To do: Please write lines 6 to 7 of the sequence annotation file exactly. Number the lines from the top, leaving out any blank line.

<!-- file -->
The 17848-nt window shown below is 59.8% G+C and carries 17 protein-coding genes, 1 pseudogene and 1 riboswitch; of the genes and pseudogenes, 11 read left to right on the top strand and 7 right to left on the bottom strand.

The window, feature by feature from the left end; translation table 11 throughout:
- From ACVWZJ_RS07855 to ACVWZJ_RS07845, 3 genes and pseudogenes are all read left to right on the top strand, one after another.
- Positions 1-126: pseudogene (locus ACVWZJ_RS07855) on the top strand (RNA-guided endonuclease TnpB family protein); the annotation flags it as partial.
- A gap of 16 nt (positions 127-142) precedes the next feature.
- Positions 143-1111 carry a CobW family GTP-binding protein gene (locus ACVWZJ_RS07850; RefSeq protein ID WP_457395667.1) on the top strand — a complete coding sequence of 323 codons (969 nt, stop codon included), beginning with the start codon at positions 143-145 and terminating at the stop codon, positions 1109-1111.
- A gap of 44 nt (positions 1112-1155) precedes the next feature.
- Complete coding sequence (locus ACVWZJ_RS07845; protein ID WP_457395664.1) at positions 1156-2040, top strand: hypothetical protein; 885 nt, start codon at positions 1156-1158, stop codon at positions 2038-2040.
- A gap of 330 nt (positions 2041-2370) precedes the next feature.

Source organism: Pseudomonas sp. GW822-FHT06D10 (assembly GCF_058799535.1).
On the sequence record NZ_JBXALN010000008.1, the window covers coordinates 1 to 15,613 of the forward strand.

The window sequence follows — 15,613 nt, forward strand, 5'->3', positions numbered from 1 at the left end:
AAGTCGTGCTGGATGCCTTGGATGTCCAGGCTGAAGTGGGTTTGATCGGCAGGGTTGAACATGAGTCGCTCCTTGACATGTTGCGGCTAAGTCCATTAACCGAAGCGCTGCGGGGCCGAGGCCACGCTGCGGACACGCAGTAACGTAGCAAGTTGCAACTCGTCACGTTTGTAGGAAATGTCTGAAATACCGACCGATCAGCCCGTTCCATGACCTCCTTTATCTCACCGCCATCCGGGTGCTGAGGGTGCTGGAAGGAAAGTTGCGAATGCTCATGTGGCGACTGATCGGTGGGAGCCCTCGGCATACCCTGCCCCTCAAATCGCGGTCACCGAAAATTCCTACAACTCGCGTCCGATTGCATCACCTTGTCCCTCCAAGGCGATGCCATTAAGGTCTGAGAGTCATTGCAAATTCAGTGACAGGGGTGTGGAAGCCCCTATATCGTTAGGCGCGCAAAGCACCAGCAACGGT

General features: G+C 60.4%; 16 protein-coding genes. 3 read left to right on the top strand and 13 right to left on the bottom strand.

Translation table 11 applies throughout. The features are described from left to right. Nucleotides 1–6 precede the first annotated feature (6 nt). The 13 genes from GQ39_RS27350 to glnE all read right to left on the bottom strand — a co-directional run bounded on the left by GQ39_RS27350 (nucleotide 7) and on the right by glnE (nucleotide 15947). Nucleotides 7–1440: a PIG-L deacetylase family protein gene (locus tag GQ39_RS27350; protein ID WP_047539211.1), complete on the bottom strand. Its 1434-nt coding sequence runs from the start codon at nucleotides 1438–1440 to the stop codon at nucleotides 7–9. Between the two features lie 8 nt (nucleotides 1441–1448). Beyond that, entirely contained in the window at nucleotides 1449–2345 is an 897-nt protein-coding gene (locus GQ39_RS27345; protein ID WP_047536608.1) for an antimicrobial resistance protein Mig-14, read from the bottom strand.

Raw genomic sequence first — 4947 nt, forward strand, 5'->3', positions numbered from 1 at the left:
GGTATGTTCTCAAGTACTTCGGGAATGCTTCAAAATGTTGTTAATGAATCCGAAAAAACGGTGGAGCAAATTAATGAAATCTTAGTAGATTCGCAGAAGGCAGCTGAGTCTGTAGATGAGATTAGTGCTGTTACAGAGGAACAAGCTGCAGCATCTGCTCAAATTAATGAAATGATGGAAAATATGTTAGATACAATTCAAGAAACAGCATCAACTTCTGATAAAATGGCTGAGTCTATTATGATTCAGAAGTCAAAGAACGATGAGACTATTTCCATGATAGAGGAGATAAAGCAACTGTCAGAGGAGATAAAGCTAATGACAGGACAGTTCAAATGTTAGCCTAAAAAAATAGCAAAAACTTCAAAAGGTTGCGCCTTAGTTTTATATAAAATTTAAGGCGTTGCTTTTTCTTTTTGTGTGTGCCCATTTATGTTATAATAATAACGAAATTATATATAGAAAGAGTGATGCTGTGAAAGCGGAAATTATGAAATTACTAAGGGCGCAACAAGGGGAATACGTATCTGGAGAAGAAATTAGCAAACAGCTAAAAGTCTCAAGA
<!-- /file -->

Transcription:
- Positions 143-1111 carry a CobW family GTP-binding protein gene (locus ACVWZJ_RS07850; RefSeq protein ID WP_457395667.1) on the top strand — a complete coding sequence of 323 codons (969 nt, stop codon included), beginning with the start codon at positions 143-145 and terminating at the stop codon, positions 1109-1111.
- A gap of 44 nt (positions 1112-1155) precedes the next feature.